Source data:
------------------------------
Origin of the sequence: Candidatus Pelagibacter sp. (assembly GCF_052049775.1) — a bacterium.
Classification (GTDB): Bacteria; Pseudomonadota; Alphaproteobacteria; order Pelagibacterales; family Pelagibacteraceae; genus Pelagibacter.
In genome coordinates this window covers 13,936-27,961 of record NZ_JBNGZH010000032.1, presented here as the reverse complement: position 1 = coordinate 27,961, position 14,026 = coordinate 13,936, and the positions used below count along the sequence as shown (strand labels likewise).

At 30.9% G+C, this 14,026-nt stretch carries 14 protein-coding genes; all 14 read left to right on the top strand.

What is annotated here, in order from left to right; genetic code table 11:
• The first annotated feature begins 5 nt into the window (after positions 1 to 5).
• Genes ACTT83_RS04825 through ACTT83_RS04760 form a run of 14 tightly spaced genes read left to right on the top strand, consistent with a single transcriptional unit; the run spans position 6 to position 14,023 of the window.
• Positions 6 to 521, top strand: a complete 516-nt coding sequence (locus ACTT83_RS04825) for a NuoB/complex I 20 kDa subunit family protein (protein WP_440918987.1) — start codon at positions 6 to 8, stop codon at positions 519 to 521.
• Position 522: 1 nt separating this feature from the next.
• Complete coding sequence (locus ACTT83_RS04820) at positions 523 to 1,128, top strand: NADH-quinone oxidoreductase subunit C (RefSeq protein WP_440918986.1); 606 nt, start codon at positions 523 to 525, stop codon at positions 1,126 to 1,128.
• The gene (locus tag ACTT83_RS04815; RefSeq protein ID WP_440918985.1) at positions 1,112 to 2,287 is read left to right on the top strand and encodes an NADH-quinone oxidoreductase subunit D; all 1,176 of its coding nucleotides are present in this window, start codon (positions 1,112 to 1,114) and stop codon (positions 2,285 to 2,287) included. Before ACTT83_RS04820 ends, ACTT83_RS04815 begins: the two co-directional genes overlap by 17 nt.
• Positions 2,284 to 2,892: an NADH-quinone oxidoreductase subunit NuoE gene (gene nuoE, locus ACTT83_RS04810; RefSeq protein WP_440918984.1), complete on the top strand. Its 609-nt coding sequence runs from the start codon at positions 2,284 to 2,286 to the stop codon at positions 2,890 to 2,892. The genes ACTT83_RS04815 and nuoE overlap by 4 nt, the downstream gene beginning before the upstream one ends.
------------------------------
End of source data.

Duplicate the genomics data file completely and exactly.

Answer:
Origin of the sequence: Candidatus Pelagibacter sp. (assembly GCF_052049775.1) — a bacterium.
Classification (GTDB): Bacteria; Pseudomonadota; Alphaproteobacteria; order Pelagibacterales; family Pelagibacteraceae; genus Pelagibacter.
In genome coordinates this window covers 13,936-27,961 of record NZ_JBNGZH010000032.1, presented here as the reverse complement: position 1 = coordinate 27,961, position 14,026 = coordinate 13,936, and the positions used below count along the sequence as shown (strand labels likewise).

At 30.9% G+C, this 14,026-nt stretch carries 14 protein-coding genes; all 14 read left to right on the top strand.

What is annotated here, in order from left to right; genetic code table 11:
• The first annotated feature begins 5 nt into the window (after positions 1 to 5).
• Genes ACTT83_RS04825 through ACTT83_RS04760 form a run of 14 tightly spaced genes read left to right on the top strand, consistent with a single transcriptional unit; the run spans position 6 to position 14,023 of the window.
• Positions 6 to 521, top strand: a complete 516-nt coding sequence (locus ACTT83_RS04825) for a NuoB/complex I 20 kDa subunit family protein (protein WP_440918987.1) — start codon at positions 6 to 8, stop codon at positions 519 to 521.
• Position 522: 1 nt separating this feature from the next.
• Complete coding sequence (locus ACTT83_RS04820) at positions 523 to 1,128, top strand: NADH-quinone oxidoreductase subunit C (RefSeq protein WP_440918986.1); 606 nt, start codon at positions 523 to 525, stop codon at positions 1,126 to 1,128.
• The gene (locus tag ACTT83_RS04815; RefSeq protein ID WP_440918985.1) at positions 1,112 to 2,287 is read left to right on the top strand and encodes an NADH-quinone oxidoreductase subunit D; all 1,176 of its coding nucleotides are present in this window, start codon (positions 1,112 to 1,114) and stop codon (positions 2,285 to 2,287) included. Before ACTT83_RS04820 ends, ACTT83_RS04815 begins: the two co-directional genes overlap by 17 nt.
• Positions 2,284 to 2,892: an NADH-quinone oxidoreductase subunit NuoE gene (gene nuoE, locus ACTT83_RS04810; RefSeq protein WP_440918984.1), complete on the top strand. Its 609-nt coding sequence runs from the start codon at positions 2,284 to 2,286 to the stop codon at positions 2,890 to 2,892. The genes ACTT83_RS04815 and nuoE overlap by 4 nt, the downstream gene beginning before the upstream one ends.